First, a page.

Accessibility   |   Bus   |   Management & Operations   |   Motorcoach   |   Rail   |   Sustainability   |   University

March 3, 2014

U.S. DOT report points to need for more infrastructure investment

A new U.S Department of Transportation (U.S. DOT) report on the state of America's transportation infrastructure, “2013 Status of the Nation's Highways, Bridges and Transit: Conditions and Performance,” confirms more investment is needed to maintain and improve the nation's highway and transit systems.

“We have an infrastructure deficit in this country, and we need to create more jobs — improving our roads, bridges and transit systems will provide help on both fronts,” said U.S. Transportation Secretary Anthony Foxx. “As the President said in his State of the Union address last month, first-class infrastructure creates first-class jobs. This report shows the difference we made thanks to the Administration’s unprecedented investment under the Recovery Act, but it’s also clear that much more remains to be done.”

The U.S DOT's report, based on 2010 data, estimates all levels of government would need to spend between $123.7 billion and $145.9 billion per year to both maintain and improve the condition of roads and bridges alone. In 2010, federal, state and local governments combined spent $100.2 billion on this infrastructure, including $11.9 billion in American Recovery and Reinvestment Act (ARRA) dollars.

The report also indicates that as much as $24.5 billion is needed per year to improve the condition of transit rail and bus systems. In 2010, total spending to maintain and expand transit systems was $16.5 billion — a spending level also boosted temporarily by ARRA dollars.

According to the report, travel on pavements with good ride quality rose from 46.4% in 2008 to 50.6% in 2010. A major factor in this increase was the one-time funding provided under ARRA, a large share of which was directed toward pavement resurfacing. This 4.2% increase represents the highest two-year jump ever since the metric was first used in 1995. While the report shows overall pavement and bridge conditions have improved in many areas, the improvements have not been uniform across the system.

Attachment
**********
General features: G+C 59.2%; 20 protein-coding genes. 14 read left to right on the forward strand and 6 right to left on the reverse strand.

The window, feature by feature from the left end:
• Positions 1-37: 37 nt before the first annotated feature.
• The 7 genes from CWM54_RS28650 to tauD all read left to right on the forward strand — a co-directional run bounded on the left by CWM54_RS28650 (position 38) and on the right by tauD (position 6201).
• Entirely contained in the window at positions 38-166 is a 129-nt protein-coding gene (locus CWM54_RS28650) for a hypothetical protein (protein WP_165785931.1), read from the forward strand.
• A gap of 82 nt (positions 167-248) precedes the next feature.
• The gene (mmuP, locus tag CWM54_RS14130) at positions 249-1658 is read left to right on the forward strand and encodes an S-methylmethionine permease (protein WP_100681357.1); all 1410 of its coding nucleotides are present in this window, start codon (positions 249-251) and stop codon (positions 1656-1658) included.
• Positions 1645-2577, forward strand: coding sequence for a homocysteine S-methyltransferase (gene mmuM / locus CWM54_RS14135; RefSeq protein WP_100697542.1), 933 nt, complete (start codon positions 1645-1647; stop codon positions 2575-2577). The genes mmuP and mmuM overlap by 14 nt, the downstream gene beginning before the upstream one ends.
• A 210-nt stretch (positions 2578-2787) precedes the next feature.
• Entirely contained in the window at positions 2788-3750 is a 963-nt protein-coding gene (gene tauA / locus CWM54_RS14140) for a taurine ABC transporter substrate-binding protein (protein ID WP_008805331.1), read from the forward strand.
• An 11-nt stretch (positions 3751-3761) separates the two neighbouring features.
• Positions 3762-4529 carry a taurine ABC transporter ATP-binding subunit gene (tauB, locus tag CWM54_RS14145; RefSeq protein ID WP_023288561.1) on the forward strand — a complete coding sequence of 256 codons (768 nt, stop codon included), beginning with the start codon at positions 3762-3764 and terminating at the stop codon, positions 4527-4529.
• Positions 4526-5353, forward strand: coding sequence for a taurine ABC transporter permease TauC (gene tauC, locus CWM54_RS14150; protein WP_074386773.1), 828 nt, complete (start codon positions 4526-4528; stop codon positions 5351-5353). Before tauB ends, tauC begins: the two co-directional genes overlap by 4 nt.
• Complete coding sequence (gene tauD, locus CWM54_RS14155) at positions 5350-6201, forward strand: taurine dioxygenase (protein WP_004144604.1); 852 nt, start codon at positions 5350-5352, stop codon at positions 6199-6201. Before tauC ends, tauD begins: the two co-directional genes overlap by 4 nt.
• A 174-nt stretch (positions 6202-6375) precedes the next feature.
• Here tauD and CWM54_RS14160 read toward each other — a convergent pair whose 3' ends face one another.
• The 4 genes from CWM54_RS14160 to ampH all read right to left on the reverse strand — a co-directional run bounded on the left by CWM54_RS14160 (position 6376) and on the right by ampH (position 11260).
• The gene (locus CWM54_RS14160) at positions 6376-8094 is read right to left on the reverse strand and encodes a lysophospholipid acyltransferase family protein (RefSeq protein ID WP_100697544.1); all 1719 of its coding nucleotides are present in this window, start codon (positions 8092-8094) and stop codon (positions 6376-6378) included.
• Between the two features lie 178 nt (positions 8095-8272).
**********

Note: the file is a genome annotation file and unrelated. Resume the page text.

The report also finds that the nation’s state of good repair and preventive maintenance backlog for transit is at an all-time high of $86 billion and is growing by an estimated $2.5 billion each year. An additional $8.2 billion over current spending levels from all levels of government is needed annually to spend down the current backlog over the next 20 years. While some transit systems are still operating railcars more than 30 years old, the report finds that over three-quarters of the need for repairs affects other facets of our transit systems, such as rail stations, trestles and power substations.

Meanwhile, state and local governments are shouldering more than half the cost of annual investments to preserve and grow the nation’s transit systems.

The biennial report to Congress provides information on the physical and operating characteristics of the highway, bridge and transit components of the nation's surface transportation system. To view the full report, click here.

deli.cio.us digg it stumble upon newsvine
[ Request More Info about this product / service / company ]

    There are no comments.

E-NEWSLETTER

Receive the latest Metro E-Newsletters in your inbox!

Join the Metro E-Newsletters and receive the latest news in your e-mail inbox once a week. SIGN UP NOW!

View the latest eNews
Express Tuesday | Express Thursday | University Transit

White Papers

Mass Transit Capital Planning An overview of the world-class best practices for assessing, prioritizing, and funding capital projects to optimize resources and align with the organization’s most critical immediate and long-term goals.

The Benefits of Door-to-Door Service in ADA Complementary Paratransit Many U.S. transit agencies continue to struggle with the quality of ADA service, the costs, and the difficulties encountered in contracting the service, which is the method of choice for a significant majority of agencies. One of the most basic policy decisions an agency must make involves whether to provide door-to-door, or only curb-to-curb service.

Mass transit mobile Wi-Fi & the public sector case study How Santa Clara Valley Transportation Authority successfully implemented Wi-Fi on its light rail and bus lines

More white papers


 
DIGITAL EDITION

The full contents of Metro Magazine on your computer! The digital edition is an exact replica of the print magazine with enhanced search, multimedia and hyperlink features. View the current issue